Access Financial plans 10:1 stock split
Sabrina Gordon, Business Reporter
Just months after going public and listing on the Jamaica Stock Exchange, Access Financial Services Limited, a relatively small loans and cambio business, is about to ask holders of its more than 27 million shares to give the go-ahead for a stock split to stimulate market demand for the stock.
Chief executive officer Marcus James said the proposal for the 10 to 1 split will be put to a vote at the company's first annual general meeting - scheduled for April 21 - since it went public four months ago in October 2009.
The stock, which was issued at $18.34 per share, currently trades above $29. It remains the only stock currently listed on the nascent JSE Junior Market.
"While the stock split will reduce the price per share the primary motivation for the split is to create additional liquidity in the stock, and we believe that a 10-for-one split will achieve this," James told
Stock splits are usually done by companies which have seen their share price increase to a level considered too high or beyond the price level of similar companies in their sector. The split is executed so as not to dilute the value of shareholdings or the firm's stock market value, but the technique is meant to position the stock to eventually gain in value by making it more affordable to investors in the market to buy shares.
Since listing, Access' stock has seen very little trading, changing hands only 18 times over the last five months with the highest volume traded being 26,300 in early December.
At the time of the IPO, some analysts had contended that the offer was overpriced - a position James rejects.
"While there were some analysts who believed that the stock was overpriced at the time of the IPO, there were many who recognised that Access has maintained solid earnings growth over the years, and also evaluated the positive impact of the income tax remission on the company's multiples," said James.
As an incentive for listing on the junior market companies are given up to ten years' tax break from the date of listing.
The split, if approved, would grow the total share units to 274,509,840.
"It is a positive for the stock and for persons who want to sell know that there are buyers for it," said financial analyst and stock market expert, John Jackson, approving the split.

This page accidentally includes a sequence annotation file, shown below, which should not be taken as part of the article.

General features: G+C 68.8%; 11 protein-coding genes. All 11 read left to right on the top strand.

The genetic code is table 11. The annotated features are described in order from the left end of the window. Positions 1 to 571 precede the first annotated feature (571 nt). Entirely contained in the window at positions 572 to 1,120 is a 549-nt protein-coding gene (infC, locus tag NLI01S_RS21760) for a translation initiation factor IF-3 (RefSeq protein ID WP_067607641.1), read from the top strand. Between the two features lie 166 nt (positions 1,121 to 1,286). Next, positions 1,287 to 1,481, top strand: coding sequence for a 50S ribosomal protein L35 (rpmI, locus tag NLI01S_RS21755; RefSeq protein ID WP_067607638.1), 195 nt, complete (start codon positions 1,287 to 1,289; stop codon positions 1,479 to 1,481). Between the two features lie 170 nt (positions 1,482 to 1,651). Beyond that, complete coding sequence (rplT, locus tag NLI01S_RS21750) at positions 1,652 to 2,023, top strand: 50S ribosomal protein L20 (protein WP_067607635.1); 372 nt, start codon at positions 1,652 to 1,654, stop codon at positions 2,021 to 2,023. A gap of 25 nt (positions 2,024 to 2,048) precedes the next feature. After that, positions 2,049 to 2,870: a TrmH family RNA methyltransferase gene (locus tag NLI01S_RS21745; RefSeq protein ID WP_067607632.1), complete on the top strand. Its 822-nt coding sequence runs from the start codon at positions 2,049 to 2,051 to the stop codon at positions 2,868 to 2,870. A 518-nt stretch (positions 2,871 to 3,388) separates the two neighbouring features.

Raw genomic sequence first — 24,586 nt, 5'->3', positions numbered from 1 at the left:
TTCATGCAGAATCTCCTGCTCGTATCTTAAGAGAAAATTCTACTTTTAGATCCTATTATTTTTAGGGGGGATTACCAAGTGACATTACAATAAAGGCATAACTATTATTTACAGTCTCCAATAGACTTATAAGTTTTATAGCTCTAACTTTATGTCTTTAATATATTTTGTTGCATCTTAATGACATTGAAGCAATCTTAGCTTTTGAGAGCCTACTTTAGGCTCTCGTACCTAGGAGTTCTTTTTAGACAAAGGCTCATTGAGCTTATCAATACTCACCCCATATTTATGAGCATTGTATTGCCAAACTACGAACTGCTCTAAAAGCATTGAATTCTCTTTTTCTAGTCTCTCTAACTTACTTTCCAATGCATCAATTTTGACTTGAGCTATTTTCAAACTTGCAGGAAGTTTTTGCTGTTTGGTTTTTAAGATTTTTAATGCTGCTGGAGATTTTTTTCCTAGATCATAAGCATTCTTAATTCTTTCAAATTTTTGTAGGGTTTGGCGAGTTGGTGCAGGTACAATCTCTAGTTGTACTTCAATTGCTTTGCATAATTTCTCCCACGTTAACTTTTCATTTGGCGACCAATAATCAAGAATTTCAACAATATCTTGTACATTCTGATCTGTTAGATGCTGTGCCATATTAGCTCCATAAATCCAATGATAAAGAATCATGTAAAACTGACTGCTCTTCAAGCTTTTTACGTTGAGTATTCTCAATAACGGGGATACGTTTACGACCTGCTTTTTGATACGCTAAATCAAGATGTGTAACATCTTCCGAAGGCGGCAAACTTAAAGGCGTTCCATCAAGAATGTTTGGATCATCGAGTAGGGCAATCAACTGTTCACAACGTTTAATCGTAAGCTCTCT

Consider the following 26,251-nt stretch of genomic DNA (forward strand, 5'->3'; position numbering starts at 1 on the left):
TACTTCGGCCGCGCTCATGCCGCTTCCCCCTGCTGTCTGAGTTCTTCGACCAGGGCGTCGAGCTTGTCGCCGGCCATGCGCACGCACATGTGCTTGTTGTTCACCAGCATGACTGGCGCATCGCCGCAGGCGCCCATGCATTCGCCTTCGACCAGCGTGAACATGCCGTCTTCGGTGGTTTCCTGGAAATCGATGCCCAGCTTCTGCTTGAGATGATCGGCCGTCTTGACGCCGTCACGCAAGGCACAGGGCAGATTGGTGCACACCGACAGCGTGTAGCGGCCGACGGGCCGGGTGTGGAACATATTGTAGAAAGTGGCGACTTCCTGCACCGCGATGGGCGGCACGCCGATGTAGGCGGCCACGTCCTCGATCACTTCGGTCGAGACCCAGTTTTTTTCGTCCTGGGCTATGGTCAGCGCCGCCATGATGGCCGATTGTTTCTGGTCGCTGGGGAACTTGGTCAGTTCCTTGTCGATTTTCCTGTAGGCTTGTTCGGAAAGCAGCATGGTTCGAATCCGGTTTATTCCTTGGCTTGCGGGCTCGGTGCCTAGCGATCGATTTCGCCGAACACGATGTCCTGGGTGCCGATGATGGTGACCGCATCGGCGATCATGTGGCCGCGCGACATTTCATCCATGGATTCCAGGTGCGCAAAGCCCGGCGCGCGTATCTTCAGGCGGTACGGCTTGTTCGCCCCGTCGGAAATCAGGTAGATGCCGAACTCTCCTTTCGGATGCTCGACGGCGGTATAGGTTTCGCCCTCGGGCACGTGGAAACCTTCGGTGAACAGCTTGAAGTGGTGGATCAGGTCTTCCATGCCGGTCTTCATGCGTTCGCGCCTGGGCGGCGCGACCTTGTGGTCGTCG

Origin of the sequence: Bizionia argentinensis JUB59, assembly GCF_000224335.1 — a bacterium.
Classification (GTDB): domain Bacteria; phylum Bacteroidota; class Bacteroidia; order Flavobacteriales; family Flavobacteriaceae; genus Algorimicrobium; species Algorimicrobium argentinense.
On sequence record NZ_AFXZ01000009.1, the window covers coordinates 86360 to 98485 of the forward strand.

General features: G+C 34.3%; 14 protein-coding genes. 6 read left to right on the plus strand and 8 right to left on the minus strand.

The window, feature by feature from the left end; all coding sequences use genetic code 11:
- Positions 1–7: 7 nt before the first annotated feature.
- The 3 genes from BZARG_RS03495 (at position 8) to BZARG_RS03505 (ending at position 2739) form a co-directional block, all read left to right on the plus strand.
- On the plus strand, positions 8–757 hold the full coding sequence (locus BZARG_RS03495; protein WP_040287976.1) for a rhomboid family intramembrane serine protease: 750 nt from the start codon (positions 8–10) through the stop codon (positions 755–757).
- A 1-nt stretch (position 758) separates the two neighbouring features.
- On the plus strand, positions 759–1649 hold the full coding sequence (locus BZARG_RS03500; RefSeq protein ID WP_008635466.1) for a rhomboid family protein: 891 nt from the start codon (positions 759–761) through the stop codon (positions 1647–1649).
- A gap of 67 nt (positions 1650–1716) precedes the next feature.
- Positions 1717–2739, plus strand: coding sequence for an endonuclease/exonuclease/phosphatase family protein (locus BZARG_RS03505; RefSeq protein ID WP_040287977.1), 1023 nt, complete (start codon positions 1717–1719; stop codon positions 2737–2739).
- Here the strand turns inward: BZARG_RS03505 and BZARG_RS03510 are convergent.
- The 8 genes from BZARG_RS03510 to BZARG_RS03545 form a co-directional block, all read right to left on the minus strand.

"The stock has not been as liquid as one would like. At $28 per share it is not high, but many persons who applied seem to have held on to the shares, therefore, this will provide some amount of liquidity."
The size of the split, however, is a little puzzling, Jackson said.
"I am not sure why 10 to one. It seems like quite a bit."
Access Financial's board of directors have approved a $.50 per share dividend payment for stockholders.
Access, which reported a near doubling of profit from $1.50 per share to $2.88 per share at December 2009, will pay dividend of 50 cents per share.
Access posted net profit of $65.9 million, up from $32.9 million.
The firm's main business is retail lending to the micro enterprise sector for personal and business purposes. Its loan portfolio in 2009 rose to $453.8 million, accounting for the majority of balance sheet assets which closed the year at $608.5 million.
Since its listing, the company has announced the opening of three new branches in Portmore, Linstead and Santa Cruz.
"During the 2010 financial year, we plan to continue the expansion of our branch network in areas where our research shows a demand for our products and services," James said.
Marcus James, chief executive officer of Access Financial Services, says shareholders will vote on the stock split at the annual general meeting.